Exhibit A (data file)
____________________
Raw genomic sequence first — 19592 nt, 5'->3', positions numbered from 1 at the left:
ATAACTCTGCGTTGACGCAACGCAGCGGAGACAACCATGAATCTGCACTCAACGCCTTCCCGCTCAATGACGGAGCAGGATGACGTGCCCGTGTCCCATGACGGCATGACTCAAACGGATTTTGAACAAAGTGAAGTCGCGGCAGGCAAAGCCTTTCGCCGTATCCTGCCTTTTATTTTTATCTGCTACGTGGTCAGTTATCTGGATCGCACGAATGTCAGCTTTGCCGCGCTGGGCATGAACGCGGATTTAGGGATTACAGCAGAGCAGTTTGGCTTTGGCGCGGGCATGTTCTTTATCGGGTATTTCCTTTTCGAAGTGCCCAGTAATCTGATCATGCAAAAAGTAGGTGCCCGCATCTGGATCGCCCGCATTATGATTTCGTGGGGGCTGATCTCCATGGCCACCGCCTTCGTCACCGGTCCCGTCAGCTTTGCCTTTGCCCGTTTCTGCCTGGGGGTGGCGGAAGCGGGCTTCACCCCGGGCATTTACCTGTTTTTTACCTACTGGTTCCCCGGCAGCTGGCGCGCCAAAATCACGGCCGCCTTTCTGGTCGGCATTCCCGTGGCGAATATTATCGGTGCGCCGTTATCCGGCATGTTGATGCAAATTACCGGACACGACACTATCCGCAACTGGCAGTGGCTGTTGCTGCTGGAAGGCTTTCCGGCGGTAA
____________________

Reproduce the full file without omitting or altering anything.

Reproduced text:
Raw genomic sequence first — 19592 nt, 5'->3', positions numbered from 1 at the left:
ATAACTCTGCGTTGACGCAACGCAGCGGAGACAACCATGAATCTGCACTCAACGCCTTCCCGCTCAATGACGGAGCAGGATGACGTGCCCGTGTCCCATGACGGCATGACTCAAACGGATTTTGAACAAAGTGAAGTCGCGGCAGGCAAAGCCTTTCGCCGTATCCTGCCTTTTATTTTTATCTGCTACGTGGTCAGTTATCTGGATCGCACGAATGTCAGCTTTGCCGCGCTGGGCATGAACGCGGATTTAGGGATTACAGCAGAGCAGTTTGGCTTTGGCGCGGGCATGTTCTTTATCGGGTATTTCCTTTTCGAAGTGCCCAGTAATCTGATCATGCAAAAAGTAGGTGCCCGCATCTGGATCGCCCGCATTATGATTTCGTGGGGGCTGATCTCCATGGCCACCGCCTTCGTCACCGGTCCCGTCAGCTTTGCCTTTGCCCGTTTCTGCCTGGGGGTGGCGGAAGCGGGCTTCACCCCGGGCATTTACCTGTTTTTTACCTACTGGTTCCCCGGCAGCTGGCGCGCCAAAATCACGGCCGCCTTTCTGGTCGGCATTCCCGTGGCGAATATTATCGGTGCGCCGTTATCCGGCATGTTGATGCAAATTACCGGACACGACACTATCCGCAACTGGCAGTGGCTGTTGCTGCTGGAAGGCTTTCCGGCGGTAA